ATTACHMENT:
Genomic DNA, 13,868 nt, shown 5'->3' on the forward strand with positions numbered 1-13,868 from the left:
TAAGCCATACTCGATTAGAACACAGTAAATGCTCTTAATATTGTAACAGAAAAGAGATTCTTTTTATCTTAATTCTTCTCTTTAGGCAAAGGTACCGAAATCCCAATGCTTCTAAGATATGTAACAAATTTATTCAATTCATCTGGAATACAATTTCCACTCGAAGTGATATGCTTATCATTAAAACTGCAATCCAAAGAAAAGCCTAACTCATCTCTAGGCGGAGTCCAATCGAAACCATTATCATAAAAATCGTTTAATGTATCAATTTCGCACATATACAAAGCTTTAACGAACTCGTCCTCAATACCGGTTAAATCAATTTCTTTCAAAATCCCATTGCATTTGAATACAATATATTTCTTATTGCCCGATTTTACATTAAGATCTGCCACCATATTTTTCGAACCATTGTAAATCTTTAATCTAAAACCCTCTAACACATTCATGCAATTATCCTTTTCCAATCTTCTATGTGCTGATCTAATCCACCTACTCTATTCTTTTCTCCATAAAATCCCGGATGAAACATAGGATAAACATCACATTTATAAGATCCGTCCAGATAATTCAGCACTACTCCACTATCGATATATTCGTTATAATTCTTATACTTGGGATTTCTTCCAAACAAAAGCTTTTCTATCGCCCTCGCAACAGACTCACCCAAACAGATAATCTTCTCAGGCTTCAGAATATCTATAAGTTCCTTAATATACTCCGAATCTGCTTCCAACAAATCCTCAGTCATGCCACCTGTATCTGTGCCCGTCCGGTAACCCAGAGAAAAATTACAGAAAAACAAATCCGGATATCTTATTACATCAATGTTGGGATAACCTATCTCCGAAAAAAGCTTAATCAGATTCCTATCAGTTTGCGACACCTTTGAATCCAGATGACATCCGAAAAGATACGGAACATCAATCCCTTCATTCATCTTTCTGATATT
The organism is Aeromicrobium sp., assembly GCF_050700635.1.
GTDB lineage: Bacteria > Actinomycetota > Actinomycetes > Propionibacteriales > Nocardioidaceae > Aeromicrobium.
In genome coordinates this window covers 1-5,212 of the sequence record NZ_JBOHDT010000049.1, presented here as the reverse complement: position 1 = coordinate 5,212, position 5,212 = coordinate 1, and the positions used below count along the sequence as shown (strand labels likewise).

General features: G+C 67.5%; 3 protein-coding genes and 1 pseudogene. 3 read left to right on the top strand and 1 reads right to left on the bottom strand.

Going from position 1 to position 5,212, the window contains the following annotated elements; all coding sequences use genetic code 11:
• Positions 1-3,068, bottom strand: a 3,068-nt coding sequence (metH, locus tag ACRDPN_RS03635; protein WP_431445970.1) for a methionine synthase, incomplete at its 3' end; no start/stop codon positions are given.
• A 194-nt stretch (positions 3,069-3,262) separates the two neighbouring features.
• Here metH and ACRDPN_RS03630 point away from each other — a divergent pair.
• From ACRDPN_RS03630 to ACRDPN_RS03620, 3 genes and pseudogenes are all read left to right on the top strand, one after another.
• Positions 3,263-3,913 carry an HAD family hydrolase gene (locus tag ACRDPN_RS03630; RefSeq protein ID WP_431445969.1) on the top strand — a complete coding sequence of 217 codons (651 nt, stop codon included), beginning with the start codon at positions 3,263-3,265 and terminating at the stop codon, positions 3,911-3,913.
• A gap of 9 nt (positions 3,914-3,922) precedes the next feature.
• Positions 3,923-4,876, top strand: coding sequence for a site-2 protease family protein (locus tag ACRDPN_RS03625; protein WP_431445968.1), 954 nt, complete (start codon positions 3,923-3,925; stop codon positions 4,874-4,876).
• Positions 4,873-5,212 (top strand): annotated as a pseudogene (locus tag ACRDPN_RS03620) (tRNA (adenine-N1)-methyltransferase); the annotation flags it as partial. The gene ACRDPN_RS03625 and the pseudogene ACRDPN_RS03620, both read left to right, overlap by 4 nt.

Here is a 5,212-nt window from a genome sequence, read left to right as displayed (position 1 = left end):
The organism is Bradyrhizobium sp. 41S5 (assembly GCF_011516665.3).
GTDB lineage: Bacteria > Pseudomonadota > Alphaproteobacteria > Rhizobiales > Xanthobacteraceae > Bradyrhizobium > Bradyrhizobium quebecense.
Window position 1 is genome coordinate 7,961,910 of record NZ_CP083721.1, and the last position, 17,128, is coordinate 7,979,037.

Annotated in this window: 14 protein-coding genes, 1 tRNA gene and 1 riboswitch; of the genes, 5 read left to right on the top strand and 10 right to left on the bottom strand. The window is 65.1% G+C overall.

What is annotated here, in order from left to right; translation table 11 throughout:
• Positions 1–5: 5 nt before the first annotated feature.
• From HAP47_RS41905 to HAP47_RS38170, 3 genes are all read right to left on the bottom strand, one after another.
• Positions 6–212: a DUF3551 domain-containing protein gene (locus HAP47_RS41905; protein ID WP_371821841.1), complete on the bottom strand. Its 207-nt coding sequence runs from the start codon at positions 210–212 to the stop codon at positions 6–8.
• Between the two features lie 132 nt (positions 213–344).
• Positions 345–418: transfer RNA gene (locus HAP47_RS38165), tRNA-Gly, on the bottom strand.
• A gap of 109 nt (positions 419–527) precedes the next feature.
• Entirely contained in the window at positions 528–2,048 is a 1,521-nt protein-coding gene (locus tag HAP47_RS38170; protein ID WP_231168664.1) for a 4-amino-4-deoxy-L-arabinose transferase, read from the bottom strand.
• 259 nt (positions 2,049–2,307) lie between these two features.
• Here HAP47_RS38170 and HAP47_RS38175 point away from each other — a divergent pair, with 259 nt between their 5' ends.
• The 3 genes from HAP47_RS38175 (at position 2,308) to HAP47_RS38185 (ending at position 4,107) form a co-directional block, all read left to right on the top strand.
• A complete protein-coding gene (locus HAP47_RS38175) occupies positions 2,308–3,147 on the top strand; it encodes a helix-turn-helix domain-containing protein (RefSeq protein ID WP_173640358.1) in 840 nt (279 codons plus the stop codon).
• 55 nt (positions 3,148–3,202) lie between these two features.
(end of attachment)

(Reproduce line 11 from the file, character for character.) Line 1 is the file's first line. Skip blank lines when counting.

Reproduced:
• From ACRDPN_RS03630 to ACRDPN_RS03620, 3 genes and pseudogenes are all read left to right on the top strand, one after another.